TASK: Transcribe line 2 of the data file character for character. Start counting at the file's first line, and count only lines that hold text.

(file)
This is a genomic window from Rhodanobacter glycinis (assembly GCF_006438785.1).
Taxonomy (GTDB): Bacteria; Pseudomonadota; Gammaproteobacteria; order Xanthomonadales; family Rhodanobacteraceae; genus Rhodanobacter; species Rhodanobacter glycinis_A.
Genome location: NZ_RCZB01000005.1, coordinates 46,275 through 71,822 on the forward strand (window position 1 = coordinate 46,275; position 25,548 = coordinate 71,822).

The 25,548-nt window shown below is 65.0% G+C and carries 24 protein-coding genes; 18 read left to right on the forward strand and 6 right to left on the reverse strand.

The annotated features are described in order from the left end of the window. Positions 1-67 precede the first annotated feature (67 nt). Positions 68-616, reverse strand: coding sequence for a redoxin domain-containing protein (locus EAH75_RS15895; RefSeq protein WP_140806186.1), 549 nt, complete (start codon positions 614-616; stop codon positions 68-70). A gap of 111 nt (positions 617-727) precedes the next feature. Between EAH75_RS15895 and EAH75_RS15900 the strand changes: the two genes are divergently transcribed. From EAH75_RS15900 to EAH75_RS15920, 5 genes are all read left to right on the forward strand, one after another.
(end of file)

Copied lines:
Taxonomy (GTDB): Bacteria; Pseudomonadota; Gammaproteobacteria; order Xanthomonadales; family Rhodanobacteraceae; genus Rhodanobacter; species Rhodanobacter glycinis_A.